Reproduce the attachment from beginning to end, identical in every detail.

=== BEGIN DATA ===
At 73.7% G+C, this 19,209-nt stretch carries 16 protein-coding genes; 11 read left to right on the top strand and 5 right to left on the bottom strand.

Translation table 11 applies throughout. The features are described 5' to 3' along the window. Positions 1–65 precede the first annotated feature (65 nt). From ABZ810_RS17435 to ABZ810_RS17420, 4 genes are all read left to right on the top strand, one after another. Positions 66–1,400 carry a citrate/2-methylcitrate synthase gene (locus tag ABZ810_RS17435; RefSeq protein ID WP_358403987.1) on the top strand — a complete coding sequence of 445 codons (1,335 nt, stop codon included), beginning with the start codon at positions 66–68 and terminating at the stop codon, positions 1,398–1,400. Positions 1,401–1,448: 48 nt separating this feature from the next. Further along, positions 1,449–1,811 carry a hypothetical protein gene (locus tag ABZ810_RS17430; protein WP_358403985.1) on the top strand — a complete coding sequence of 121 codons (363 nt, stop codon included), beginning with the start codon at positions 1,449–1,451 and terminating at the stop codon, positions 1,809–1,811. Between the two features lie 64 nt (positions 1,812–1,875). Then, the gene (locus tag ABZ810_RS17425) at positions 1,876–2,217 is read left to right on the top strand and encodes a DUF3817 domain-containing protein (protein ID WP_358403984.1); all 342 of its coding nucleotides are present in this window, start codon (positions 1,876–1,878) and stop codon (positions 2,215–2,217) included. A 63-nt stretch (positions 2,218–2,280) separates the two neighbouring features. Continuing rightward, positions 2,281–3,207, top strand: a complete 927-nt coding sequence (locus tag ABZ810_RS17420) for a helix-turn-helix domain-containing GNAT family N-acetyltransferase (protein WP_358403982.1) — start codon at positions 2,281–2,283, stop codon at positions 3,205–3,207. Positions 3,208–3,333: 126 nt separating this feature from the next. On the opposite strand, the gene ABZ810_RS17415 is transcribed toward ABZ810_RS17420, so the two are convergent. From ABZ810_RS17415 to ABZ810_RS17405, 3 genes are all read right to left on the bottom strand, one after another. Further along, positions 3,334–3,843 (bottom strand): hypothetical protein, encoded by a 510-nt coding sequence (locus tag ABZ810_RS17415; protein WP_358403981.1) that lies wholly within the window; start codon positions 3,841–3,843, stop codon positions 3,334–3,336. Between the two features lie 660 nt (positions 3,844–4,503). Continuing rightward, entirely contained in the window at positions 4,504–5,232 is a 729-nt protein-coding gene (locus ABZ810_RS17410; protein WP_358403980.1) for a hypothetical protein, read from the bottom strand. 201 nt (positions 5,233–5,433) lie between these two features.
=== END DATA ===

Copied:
At 73.7% G+C, this 19,209-nt stretch carries 16 protein-coding genes; 11 read left to right on the top strand and 5 right to left on the bottom strand.

Translation table 11 applies throughout. The features are described 5' to 3' along the window. Positions 1–65 precede the first annotated feature (65 nt). From ABZ810_RS17435 to ABZ810_RS17420, 4 genes are all read left to right on the top strand, one after another. Positions 66–1,400 carry a citrate/2-methylcitrate synthase gene (locus tag ABZ810_RS17435; RefSeq protein ID WP_358403987.1) on the top strand — a complete coding sequence of 445 codons (1,335 nt, stop codon included), beginning with the start codon at positions 66–68 and terminating at the stop codon, positions 1,398–1,400. Positions 1,401–1,448: 48 nt separating this feature from the next. Further along, positions 1,449–1,811 carry a hypothetical protein gene (locus tag ABZ810_RS17430; protein WP_358403985.1) on the top strand — a complete coding sequence of 121 codons (363 nt, stop codon included), beginning with the start codon at positions 1,449–1,451 and terminating at the stop codon, positions 1,809–1,811. Between the two features lie 64 nt (positions 1,812–1,875). Then, the gene (locus tag ABZ810_RS17425) at positions 1,876–2,217 is read left to right on the top strand and encodes a DUF3817 domain-containing protein (protein ID WP_358403984.1); all 342 of its coding nucleotides are present in this window, start codon (positions 1,876–1,878) and stop codon (positions 2,215–2,217) included. A 63-nt stretch (positions 2,218–2,280) separates the two neighbouring features. Continuing rightward, positions 2,281–3,207, top strand: a complete 927-nt coding sequence (locus tag ABZ810_RS17420) for a helix-turn-helix domain-containing GNAT family N-acetyltransferase (protein WP_358403982.1) — start codon at positions 2,281–2,283, stop codon at positions 3,205–3,207. Positions 3,208–3,333: 126 nt separating this feature from the next. On the opposite strand, the gene ABZ810_RS17415 is transcribed toward ABZ810_RS17420, so the two are convergent. From ABZ810_RS17415 to ABZ810_RS17405, 3 genes are all read right to left on the bottom strand, one after another. Further along, positions 3,334–3,843 (bottom strand): hypothetical protein, encoded by a 510-nt coding sequence (locus tag ABZ810_RS17415; protein WP_358403981.1) that lies wholly within the window; start codon positions 3,841–3,843, stop codon positions 3,334–3,336. Between the two features lie 660 nt (positions 3,844–4,503). Continuing rightward, entirely contained in the window at positions 4,504–5,232 is a 729-nt protein-coding gene (locus ABZ810_RS17410; protein WP_358403980.1) for a hypothetical protein, read from the bottom strand. 201 nt (positions 5,233–5,433) lie between these two features.